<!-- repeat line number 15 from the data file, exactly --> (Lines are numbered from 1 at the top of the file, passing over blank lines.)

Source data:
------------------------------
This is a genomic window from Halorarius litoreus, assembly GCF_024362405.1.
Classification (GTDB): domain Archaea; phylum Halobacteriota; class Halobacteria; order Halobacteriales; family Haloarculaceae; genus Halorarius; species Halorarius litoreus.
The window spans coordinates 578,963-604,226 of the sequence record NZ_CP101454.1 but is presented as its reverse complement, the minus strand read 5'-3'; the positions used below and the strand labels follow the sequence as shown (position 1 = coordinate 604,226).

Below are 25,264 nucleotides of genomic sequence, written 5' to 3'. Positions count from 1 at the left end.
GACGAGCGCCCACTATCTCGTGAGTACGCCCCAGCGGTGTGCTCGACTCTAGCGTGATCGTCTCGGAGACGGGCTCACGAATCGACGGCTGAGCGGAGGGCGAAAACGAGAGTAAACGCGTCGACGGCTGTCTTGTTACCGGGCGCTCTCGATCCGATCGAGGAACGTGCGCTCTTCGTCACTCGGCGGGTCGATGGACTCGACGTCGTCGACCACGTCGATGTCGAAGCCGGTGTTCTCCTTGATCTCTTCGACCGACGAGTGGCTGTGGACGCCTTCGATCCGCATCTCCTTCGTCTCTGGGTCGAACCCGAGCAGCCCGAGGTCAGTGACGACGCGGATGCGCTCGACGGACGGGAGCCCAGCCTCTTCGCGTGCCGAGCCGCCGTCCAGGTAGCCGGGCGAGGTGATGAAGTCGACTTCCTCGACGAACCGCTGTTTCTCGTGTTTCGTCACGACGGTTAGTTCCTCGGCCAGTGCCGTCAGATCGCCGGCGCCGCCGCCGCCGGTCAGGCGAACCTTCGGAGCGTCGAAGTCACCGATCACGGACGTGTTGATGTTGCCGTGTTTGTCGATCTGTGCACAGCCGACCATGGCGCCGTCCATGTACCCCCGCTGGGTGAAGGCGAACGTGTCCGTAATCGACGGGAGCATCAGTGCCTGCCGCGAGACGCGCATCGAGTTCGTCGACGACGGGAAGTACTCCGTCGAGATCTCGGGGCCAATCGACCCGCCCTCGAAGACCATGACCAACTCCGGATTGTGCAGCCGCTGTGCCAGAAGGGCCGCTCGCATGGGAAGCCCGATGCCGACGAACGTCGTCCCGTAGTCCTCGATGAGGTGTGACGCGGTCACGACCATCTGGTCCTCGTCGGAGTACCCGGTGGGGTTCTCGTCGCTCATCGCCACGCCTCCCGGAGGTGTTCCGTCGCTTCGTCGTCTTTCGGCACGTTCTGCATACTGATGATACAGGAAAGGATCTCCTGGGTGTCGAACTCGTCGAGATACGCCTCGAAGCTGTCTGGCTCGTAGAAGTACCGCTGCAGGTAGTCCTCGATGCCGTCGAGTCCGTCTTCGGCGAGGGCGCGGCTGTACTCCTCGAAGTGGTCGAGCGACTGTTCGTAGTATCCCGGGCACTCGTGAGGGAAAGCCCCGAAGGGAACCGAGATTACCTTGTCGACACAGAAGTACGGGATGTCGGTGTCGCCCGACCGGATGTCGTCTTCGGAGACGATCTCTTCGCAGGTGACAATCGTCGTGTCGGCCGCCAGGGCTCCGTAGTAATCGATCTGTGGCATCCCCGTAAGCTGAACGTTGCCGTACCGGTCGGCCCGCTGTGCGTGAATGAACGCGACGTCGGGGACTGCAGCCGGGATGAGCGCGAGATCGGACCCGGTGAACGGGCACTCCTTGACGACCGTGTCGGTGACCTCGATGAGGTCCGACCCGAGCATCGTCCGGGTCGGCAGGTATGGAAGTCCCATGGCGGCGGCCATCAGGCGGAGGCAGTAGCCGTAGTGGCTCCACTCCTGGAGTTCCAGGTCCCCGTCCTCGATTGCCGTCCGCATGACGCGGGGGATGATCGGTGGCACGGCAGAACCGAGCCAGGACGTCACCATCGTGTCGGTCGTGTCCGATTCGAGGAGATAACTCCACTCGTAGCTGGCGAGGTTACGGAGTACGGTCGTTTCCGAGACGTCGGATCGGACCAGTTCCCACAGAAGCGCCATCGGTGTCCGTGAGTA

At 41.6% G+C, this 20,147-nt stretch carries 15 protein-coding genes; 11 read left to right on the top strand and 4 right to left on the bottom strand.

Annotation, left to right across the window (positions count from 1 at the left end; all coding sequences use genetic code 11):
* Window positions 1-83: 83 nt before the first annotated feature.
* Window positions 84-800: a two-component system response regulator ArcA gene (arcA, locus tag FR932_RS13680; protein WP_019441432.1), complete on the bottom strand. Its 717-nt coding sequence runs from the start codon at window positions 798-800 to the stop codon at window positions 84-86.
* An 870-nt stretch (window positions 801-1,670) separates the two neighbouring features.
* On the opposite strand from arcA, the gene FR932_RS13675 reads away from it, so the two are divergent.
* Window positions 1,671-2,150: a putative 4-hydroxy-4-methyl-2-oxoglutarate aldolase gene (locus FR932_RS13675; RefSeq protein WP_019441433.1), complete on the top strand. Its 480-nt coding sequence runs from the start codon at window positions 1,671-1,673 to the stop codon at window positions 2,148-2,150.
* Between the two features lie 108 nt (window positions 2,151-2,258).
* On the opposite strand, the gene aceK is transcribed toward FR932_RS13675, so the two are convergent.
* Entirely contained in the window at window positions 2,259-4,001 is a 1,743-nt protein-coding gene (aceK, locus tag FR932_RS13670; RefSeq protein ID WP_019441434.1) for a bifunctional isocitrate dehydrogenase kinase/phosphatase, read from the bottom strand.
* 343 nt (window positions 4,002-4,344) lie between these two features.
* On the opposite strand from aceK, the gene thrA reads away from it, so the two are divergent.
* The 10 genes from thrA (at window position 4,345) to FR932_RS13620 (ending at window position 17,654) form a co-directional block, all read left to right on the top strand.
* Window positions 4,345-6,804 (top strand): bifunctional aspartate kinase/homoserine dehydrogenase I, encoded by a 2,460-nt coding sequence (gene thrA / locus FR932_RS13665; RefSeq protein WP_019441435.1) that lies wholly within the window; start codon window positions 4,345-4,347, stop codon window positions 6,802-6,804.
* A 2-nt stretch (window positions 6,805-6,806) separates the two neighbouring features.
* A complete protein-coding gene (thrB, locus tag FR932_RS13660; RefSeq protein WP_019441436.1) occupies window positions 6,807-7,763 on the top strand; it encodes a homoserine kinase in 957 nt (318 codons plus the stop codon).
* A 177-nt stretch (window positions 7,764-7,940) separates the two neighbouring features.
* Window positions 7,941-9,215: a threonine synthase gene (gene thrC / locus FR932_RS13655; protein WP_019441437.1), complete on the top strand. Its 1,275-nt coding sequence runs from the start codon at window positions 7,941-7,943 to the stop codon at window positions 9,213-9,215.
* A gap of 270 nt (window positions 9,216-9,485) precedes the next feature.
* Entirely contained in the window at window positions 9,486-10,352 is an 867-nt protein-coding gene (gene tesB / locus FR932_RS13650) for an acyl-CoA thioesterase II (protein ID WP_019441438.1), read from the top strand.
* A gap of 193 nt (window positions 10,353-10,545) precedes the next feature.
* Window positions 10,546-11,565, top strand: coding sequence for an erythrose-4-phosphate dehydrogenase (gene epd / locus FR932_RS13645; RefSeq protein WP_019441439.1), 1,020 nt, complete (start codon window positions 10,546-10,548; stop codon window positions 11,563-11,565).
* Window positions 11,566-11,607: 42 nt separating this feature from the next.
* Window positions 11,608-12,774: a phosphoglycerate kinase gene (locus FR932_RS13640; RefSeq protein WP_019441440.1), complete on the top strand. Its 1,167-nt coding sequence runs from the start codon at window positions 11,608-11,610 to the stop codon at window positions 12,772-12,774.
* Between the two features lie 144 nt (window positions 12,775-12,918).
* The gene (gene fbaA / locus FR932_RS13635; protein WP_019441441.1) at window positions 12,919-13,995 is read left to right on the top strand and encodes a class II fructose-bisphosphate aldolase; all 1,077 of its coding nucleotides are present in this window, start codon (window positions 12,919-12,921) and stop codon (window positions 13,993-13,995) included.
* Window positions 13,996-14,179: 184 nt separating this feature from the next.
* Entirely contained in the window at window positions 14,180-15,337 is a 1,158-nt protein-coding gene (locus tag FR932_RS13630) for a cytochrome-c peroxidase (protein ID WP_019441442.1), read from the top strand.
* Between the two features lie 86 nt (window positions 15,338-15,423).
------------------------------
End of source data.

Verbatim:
* Entirely contained in the window at window positions 2,259-4,001 is a 1,743-nt protein-coding gene (aceK, locus tag FR932_RS13670; RefSeq protein ID WP_019441434.1) for a bifunctional isocitrate dehydrogenase kinase/phosphatase, read from the bottom strand.